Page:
The ultra secretive church, the Jehovah’s Witnesses, have been ordered by a jury to pay $35 million dollars to the survivor of child sexual abuse. The church (better recognized in communities as the ones who always seem to knock on your doors) peddles the writings of the Watchtower Bible and Tract Society of New York. The jury determined the organization ordered Montana church leaders not to report child sexual abuse one of its members perpetrated against one of three young girls.
The church plans to appeal the verdict but the girl, who is now 21-years-old, considers the ruling a powerful victory. Her attorney, Neil Smith, told reporters:
Hopefully that message is loud enough that this will cause the organization to change its priorities in a way that they will begin prioritizing the safety of children so that other children aren't abused in the future.
Churches, church leaders, counselors, doctors, teachers and others are considered, in most states, “mandatory reporters” and are required by law to inform authorities when and if child abuse of any kind is suspected. Smith’s case against the church contended the church not only failed to report but encouraged other mandatory reporters not to file a police report, and as a result, severely injured his client. The jury agreed, leveling a massive settlement against the church for protecting a pedophile.
The JW’s Office of Public Information at the World Headquarters of Jehova’s Witnesses responded to the verdict with the following statement which reads in part:
Jehovah's Witnesses abhor child abuse and strive to protect children from such acts. Watchtower is pursuing appellate review.
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The girl was one of three family members who claim to have been abused by the same man. According to the lawsuit, the man was reported to the church and the church responded with explicit instructions not to involve law enforcement. Smith said:
Their national headquarters, called Watchtower, they control when and if anyone within their organization reports child abuse...Watchtower instructed everyone involved that they were not to report the matter to authorities.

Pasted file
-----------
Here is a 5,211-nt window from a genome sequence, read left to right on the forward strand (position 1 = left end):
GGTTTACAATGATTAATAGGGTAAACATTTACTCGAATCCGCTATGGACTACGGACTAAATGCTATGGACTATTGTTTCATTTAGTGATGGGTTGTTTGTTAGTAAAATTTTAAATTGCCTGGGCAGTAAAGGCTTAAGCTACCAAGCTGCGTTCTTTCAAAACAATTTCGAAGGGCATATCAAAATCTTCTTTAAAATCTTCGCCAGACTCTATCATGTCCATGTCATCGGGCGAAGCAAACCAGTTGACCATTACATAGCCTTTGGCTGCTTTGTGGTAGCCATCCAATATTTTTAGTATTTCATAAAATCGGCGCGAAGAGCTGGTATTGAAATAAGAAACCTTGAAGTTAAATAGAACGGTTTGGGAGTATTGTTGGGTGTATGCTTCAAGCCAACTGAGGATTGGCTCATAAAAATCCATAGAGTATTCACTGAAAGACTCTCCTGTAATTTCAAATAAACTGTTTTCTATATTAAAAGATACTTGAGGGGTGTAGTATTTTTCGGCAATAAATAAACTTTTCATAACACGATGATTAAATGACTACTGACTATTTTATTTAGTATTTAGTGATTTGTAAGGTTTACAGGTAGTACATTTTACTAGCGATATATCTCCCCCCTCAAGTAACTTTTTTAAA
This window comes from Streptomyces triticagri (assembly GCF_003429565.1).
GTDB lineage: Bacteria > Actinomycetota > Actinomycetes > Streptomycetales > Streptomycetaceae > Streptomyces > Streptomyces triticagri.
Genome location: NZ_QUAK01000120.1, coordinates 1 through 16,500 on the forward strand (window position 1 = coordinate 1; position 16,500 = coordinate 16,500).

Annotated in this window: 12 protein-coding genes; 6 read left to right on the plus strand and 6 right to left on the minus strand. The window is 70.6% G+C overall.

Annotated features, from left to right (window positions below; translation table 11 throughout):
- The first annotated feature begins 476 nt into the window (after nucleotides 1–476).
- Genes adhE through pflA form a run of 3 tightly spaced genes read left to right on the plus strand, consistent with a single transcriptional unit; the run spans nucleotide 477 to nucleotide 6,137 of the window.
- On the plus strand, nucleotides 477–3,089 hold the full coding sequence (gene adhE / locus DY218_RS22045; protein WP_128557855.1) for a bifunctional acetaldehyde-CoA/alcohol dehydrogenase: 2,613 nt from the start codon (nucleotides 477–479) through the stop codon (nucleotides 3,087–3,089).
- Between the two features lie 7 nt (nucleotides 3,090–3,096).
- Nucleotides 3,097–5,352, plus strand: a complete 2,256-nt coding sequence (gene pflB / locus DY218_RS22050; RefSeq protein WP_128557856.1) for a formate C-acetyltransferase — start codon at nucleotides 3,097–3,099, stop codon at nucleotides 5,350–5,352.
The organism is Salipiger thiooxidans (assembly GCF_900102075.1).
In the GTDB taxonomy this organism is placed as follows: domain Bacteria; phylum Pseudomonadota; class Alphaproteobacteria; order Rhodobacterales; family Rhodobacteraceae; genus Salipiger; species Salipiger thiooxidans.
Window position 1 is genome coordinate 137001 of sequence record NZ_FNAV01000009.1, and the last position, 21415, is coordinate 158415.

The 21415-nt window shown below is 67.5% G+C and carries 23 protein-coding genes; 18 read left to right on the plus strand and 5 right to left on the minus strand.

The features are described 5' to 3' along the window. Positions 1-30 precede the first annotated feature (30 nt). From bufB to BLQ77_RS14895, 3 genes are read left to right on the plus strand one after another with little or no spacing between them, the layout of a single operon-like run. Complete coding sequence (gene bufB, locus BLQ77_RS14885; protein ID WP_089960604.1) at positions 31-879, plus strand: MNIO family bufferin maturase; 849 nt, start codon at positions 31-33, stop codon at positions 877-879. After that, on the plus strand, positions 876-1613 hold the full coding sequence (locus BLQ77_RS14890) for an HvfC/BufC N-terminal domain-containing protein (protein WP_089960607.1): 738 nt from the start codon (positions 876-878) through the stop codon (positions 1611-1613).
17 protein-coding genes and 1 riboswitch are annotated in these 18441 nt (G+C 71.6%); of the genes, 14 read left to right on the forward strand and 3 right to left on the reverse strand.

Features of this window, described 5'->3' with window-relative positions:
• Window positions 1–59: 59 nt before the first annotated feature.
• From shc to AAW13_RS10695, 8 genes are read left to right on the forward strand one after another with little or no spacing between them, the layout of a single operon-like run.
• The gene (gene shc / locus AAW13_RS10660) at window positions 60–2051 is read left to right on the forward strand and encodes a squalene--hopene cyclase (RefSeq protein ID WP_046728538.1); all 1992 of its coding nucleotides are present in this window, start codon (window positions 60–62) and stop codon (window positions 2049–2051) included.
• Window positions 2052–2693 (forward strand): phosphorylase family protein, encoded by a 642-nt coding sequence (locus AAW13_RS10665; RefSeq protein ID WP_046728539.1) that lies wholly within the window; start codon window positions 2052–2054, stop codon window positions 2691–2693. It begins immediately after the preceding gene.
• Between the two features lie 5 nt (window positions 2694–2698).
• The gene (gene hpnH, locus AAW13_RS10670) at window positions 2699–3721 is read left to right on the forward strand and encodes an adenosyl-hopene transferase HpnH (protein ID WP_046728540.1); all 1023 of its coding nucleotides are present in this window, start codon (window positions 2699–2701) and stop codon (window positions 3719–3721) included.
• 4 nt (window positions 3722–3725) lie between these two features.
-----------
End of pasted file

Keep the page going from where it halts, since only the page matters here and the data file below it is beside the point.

In the Montana case, the jury took the victim’s pain and suffering into consideration but also issued punitive damages for the church’s lack of action in protecting its flock of children. According to NBC News, the settlement contained several penalties.
The jury awarded the 21-year-old woman $4 million for her injuries, plus $30 million in punitive damages against Watchtower and $1 million in punitive damages against the Christian Congregation of Jehovah's Witnesses, another Jehovah's Witness corporation that communicates with congregations across the U.S.
Hopefully, the message sent and the one which will undoubtedly be received by various denominations across the United States will be, ‘if a kid is being sexually assaulted or otherwise abused, everyone involved must immediately inform law enforcement so the child will be protected from the scarring abuses perpetrated against them by their church, its leaders and its members. The identities of child sexual victims, even after they’re no longer children, are protected and names are withheld for reasons of privacy.
In March, a couple of men settled with the Jehovah’s Witnesses for abuse they say they suffered at the hands of church leaders. And in January, an organization calling itself “FaithLeaks” (an apparent spin on Wikileaks) published several internal Jehovah’s Witness church documents detailing allegations and responses to allegations of child sexual abuse. FaithLeaks is determined to shine a light on the church’s continual abuses of children. There are reportedly dozens of cases against the JWs currently working their way through the courts.